[Show abstract][Hide abstract] ABSTRACT: Because stem cells are often found to improve repair tissue including heart without evidence of engraftment or differentiation, mechanisms underlying wound healing are still elusive. Several studies have reported that stem cells can fuse with cardiomyocytes either by permanent or partial cell fusion processes. However, the respective physiological impact of these two processes remains unknown in part because of the lack of knowledge of the resulting hybrid cells. To further characterize cell fusion, we cocultured mouse fully differentiated cardiomyocytes with human multipotent adipose-derived stem (hMADS) cells as a model of adult stem cells. We found that heterologous cell fusion promoted cardiomyocyte reprogramming back to a progenitor-like state. The resulting hybrid cells expressed early cardiac commitment and proliferation markers such as GATA-4, myocyte enhancer factor 2C, Nkx2.5, and Ki67 and exhibited a mouse genotype. Interestingly, human bone marrow-derived stem cells shared similar reprogramming properties than hMADS cells but not human fibroblasts, which suggests that these features might be common to multipotent cells. Furthermore, cardiac hybrid cells were preferentially generated by partial rather than permanent cell fusion and that intercellular structures composed of f-actin and microtubule filaments were involved in the process. Finally, we showed that stem cell mitochondria were transferred into cardiomyocytes, persisted in hybrids and were required for somatic cell reprogramming. In conclusion, by providing new insights into previously reported cell fusion processes, our data might contribute to a better understanding of stem cell-mediated regenerative mechanisms and thus, the development of more efficient stem cell-based heart therapies.
[Show abstract][Hide abstract] ABSTRACT: The response of insect olfactory receptor neurons (ORNs) to odorants involves the opening of Ca(2+)-permeable channels, generating an increase in intracellular Ca(2+) concentration. Here, we studied the downstream effect of this Ca(2+) rise in cultured ORNs of the moth Spodoptera littoralis. Intracellular dialysis of Ca(2+) from the patch pipette in whole-cell patch-clamp configuration activated a conductance with a K(1/2) of 2.8 microm. Intracellular and extracellular anionic and cationic substitutions demonstrated that Cl(-) carries this current. The anion permeability sequence I(-) > NO(3)(-) > Br(-) > Cl(-) > CH(3)SO(3)(-) > gluconate(-) of the Ca(2+)-activated Cl(-) channel suggests a weak electrical field pore of the channel. The Ca(2+)-activated current partly inactivated over time and did not depend on protein kinase C (PKC) and CaMKII activity or on calmodulin. Application of Cl(-) channel blockers, flufenamic acid, 5-nitro-2-(3-phenylpropylamino) benzoic acid, or niflumic acid reversibly blocked the Ca(2+)-activated current. In addition, lowering Cl(-) concentration in the sensillar lymph bathing the ORN outer dendrites caused a significant delay in pheromone response termination in vivo. The present work identifies a new Cl(-) conductance activated by Ca(2+) in insect ORNs presumably required for ORN repolarization.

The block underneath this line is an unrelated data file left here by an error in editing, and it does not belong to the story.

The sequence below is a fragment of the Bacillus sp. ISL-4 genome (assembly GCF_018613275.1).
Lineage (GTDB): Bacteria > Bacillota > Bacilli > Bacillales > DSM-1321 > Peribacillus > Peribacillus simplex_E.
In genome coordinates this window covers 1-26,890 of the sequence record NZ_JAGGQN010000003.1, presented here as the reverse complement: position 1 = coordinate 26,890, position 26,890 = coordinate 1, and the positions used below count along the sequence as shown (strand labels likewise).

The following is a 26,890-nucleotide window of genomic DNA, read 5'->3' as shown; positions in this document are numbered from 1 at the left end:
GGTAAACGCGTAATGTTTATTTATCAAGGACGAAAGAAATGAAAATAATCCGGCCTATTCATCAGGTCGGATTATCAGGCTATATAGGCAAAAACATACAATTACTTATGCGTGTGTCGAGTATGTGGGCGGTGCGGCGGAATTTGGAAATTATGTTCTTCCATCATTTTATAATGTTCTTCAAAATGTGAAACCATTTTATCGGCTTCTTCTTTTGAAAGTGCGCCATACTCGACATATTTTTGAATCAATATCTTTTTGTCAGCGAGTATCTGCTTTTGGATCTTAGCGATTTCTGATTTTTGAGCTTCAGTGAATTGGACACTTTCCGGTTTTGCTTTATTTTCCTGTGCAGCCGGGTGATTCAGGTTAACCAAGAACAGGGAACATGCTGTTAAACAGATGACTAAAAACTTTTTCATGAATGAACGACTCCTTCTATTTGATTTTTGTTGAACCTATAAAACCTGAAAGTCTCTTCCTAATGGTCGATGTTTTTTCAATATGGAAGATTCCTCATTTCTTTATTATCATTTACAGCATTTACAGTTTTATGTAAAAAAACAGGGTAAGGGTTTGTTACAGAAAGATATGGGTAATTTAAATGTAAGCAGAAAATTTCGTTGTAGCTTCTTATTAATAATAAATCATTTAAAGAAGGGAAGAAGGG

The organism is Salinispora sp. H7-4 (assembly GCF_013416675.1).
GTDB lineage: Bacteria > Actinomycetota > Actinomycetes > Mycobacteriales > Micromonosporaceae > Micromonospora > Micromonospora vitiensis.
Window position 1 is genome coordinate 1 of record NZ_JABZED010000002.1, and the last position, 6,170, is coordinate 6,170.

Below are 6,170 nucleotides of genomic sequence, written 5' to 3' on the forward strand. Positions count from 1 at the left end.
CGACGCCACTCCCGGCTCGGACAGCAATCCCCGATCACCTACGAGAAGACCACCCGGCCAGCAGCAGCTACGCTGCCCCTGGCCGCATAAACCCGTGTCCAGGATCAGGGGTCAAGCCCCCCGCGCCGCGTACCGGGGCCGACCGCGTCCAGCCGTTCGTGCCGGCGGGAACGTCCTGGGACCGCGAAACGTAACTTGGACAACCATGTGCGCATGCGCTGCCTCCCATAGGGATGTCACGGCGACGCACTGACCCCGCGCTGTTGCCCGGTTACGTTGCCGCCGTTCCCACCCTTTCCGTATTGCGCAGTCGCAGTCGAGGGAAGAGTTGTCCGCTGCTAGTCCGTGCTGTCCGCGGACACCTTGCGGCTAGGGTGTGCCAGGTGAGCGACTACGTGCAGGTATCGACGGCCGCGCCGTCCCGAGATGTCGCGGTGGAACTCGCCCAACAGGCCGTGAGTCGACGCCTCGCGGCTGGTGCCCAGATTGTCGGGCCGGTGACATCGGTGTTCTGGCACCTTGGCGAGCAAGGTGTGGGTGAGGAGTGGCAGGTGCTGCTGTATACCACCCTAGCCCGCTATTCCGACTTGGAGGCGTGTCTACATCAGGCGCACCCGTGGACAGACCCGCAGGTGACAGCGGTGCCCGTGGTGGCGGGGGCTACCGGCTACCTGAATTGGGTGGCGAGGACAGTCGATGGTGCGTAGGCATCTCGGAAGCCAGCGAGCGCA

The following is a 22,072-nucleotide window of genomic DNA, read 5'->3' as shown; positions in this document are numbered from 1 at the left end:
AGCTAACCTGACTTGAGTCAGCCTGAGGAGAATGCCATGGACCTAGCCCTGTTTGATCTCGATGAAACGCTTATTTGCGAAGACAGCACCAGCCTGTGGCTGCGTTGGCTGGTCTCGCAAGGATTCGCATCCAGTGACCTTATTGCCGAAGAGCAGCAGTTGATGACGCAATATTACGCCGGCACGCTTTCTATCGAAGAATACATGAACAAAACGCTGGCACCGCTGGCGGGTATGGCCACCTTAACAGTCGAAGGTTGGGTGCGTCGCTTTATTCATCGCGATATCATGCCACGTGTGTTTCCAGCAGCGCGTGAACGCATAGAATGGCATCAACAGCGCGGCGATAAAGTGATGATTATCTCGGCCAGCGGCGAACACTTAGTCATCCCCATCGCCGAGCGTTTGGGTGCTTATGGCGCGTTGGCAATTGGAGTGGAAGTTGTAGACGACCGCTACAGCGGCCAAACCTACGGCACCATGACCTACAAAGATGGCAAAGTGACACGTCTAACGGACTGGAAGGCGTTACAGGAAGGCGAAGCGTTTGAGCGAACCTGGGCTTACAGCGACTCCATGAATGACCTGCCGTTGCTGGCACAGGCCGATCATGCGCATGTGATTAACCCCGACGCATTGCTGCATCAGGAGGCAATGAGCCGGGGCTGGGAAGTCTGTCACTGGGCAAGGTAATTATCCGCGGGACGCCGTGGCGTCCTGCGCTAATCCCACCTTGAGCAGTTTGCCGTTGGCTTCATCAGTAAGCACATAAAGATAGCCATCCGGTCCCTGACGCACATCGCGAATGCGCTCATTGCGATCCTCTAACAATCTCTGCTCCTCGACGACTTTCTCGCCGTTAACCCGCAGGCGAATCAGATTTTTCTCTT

The Journal of Neuroscience : The Official Journal of the Society for Neuroscience 05/2010; 30(18):6323-33. DOI:10.1523/JNEUROSCI.0261-10.2010 · 6.34 Impact Factor
[Show abstract][Hide abstract] ABSTRACT: The role of Ca(2+) in insect olfactory transduction was studied in the moth Spodoptera littoralis. Single sensillum recordings were made to investigate in vivo the role of sensillar Ca(2+) on the electrophysiological properties of sex pheromone responsive olfactory receptor neurons (ORNs). Lowering the sensillar Ca(2+) concentration to 2 x 10(-8) M increased ORN spontaneous firing activity and induced long bursts of action potentials (APs) superimposed on spontaneous negative deflections of the transepithelial potential. We inferred that Ca(2+) stabilizes the membrane potential of ORNs, keeping the spontaneous firing activity at a low and regular level. Neither the amplitude and kinetics of the rising phase of sensillar potentials (SPs) recorded in response to pheromone stimuli nor the AP generation during stimulation depended on the extracellular Ca(2+) concentration. Thus, extracellular Ca(2+) is not absolutely necessary for ORN response. Partial inhibition of responses with a calmodulin antagonist, W-7, also indicates that intracellular Ca(2+) contributes to the ORN response and suggests that Ca(2+) release from internal stores is involved. In 2 x 10(-8) M Ca(2+), the repolarization of the SP was delayed when compared with higher Ca(2+) concentrations. Therefore, in contrast to depolarization, ORN repolarization depends on extracellular Ca(2+). Ca(2+)-gated K(+) channels identified from cultured ORNs with whole-cell recordings are good candidates to mediate ORN repolarization.
Chemical Senses 06/2007; 32(4):305-17. DOI:10.1093/chemse/bjl059 · 3.16 Impact Factor